This capacity is critical to Project Connect's appeal.

Dr. Chandra Bhat, director of the Center for Transportation Research at the University of Texas at Austin, said Austin needs an expanded transit system because of unabated population growth. As a result, extreme commuting—more than 50 miles each way, such as from Marble Falls to central Austin—has become more common, and there are fewer opportunities to expand roadways because of lack of space.

"In my opinion, there's never going to be a magic bullet," he said. "I'm not saying having this new train system or having Project Connect is going to immediately take care of all traffic congestion."

But Bhat does believe that Project Connect, in conjunction with other policies, will help alleviate congestion and make transit more appealing to Austinites such as Leslie Pearlman.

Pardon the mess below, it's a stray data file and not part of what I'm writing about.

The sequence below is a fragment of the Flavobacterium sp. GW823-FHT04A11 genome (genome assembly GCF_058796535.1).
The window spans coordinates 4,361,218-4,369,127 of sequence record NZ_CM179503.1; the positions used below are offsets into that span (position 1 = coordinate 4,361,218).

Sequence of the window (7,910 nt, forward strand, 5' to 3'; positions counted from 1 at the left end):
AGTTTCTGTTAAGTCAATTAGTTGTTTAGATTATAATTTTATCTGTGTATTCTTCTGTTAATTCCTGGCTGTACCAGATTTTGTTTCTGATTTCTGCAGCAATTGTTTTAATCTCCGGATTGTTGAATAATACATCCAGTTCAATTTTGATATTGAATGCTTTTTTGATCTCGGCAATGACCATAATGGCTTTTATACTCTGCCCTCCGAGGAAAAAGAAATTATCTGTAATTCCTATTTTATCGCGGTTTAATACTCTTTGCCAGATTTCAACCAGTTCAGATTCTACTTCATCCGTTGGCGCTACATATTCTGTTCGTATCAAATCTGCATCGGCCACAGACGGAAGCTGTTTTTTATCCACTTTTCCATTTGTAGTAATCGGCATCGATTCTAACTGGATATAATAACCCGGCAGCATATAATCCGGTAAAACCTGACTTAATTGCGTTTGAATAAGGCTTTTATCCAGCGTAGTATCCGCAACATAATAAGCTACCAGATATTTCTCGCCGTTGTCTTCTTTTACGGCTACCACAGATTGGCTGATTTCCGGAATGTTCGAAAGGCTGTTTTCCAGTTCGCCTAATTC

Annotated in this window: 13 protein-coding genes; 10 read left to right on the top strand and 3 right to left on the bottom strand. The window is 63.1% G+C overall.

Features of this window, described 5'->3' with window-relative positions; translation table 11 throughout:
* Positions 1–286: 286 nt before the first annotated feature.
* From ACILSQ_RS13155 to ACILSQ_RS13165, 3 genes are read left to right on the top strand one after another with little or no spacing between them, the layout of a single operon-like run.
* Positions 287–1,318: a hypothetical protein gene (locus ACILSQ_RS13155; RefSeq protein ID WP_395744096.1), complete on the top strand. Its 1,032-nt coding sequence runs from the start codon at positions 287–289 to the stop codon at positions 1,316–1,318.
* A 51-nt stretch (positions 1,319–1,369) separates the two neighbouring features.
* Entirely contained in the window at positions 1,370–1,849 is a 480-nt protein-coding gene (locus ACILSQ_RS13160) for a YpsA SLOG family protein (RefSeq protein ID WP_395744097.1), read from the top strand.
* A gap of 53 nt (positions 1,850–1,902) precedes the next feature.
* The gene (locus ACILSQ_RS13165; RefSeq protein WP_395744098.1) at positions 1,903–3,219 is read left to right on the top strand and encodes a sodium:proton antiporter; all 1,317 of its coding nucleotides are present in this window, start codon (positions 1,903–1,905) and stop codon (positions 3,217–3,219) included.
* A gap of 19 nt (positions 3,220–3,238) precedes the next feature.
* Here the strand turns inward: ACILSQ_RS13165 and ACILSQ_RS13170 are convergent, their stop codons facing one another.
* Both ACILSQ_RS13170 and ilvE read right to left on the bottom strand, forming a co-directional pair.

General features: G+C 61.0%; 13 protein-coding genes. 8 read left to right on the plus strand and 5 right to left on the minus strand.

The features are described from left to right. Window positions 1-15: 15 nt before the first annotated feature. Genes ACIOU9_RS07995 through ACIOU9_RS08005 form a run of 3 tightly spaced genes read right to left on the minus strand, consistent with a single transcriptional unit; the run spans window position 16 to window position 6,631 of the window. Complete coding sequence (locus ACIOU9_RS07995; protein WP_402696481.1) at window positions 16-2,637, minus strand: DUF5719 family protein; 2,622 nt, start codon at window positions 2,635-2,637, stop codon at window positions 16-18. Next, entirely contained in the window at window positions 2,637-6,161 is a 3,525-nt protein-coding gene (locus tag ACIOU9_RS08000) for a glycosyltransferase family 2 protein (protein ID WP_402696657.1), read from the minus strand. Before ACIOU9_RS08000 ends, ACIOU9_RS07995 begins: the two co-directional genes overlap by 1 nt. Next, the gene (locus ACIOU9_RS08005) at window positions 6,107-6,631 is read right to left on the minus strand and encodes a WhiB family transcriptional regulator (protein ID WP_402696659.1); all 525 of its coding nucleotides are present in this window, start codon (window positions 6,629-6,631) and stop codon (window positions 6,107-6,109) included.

Pearlman lives in Cherrywood and owns a car but mostly relies on her bike to get around town. If Proposition A is approved, she expects to use transit more often because the light rail lines proposed under Project Connect go where she wants to go.

"I've wanted to support this from the beginning," Pearlman said. "I've lived in multiple cities in the United States and abroad that have public transit, and it just makes such a difference in how I interact with the city but also how people across the spectrum of incomes and where they live and other demographics can access it."